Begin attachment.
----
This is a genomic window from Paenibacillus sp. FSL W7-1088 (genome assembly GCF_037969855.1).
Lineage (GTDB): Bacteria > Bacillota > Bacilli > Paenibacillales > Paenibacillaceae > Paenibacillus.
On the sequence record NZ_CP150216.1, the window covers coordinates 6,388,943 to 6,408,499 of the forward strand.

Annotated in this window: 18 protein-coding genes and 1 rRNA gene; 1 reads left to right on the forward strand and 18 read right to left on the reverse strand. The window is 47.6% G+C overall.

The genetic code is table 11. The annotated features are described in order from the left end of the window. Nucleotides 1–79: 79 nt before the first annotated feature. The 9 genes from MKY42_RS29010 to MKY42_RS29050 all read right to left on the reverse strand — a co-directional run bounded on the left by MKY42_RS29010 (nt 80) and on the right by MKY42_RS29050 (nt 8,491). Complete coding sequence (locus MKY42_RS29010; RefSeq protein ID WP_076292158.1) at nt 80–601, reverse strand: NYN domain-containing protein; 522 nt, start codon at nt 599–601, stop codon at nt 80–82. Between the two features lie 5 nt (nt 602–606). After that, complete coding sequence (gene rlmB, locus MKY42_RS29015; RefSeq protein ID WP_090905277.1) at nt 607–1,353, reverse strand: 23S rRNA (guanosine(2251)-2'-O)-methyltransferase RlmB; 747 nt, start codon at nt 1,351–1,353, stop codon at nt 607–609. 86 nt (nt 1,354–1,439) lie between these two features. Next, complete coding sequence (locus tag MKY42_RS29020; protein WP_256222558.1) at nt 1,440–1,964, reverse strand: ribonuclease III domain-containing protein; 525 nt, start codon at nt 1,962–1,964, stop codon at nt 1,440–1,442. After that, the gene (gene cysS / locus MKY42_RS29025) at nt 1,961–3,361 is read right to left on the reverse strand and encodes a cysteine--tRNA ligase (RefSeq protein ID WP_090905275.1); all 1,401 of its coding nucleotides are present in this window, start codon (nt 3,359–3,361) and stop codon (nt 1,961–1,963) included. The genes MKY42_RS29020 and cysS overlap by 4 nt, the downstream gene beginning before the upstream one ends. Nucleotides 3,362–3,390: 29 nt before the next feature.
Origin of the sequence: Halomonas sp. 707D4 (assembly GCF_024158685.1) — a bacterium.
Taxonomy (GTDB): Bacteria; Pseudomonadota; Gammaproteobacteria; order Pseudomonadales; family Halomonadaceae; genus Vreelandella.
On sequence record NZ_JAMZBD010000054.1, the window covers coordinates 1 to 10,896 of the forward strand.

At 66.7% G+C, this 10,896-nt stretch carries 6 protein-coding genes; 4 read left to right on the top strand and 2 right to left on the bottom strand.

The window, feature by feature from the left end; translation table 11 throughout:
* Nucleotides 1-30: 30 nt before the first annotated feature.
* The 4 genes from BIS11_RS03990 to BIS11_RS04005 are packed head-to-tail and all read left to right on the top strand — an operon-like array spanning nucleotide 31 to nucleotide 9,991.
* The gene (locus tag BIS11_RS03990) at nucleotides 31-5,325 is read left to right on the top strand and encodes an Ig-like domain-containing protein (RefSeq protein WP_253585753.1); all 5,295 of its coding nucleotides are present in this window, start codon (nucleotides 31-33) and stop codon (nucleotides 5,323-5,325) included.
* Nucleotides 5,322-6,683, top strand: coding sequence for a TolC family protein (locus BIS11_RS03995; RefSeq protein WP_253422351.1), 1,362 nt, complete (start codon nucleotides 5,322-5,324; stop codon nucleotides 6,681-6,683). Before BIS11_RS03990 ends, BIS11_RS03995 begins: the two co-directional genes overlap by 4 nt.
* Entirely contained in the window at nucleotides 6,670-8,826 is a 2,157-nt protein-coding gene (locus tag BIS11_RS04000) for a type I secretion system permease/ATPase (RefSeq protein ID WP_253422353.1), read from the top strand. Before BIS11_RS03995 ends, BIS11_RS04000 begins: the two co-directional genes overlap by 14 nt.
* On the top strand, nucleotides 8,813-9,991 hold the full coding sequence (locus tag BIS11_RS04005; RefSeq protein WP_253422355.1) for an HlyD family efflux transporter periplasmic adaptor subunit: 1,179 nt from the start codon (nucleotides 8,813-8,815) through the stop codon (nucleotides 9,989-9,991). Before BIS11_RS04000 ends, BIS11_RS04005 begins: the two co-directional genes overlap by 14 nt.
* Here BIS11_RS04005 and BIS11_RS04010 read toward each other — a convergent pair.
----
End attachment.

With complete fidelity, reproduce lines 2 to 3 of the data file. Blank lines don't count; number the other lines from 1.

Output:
Lineage (GTDB): Bacteria > Bacillota > Bacilli > Paenibacillales > Paenibacillaceae > Paenibacillus.
On the sequence record NZ_CP150216.1, the window covers coordinates 6,388,943 to 6,408,499 of the forward strand.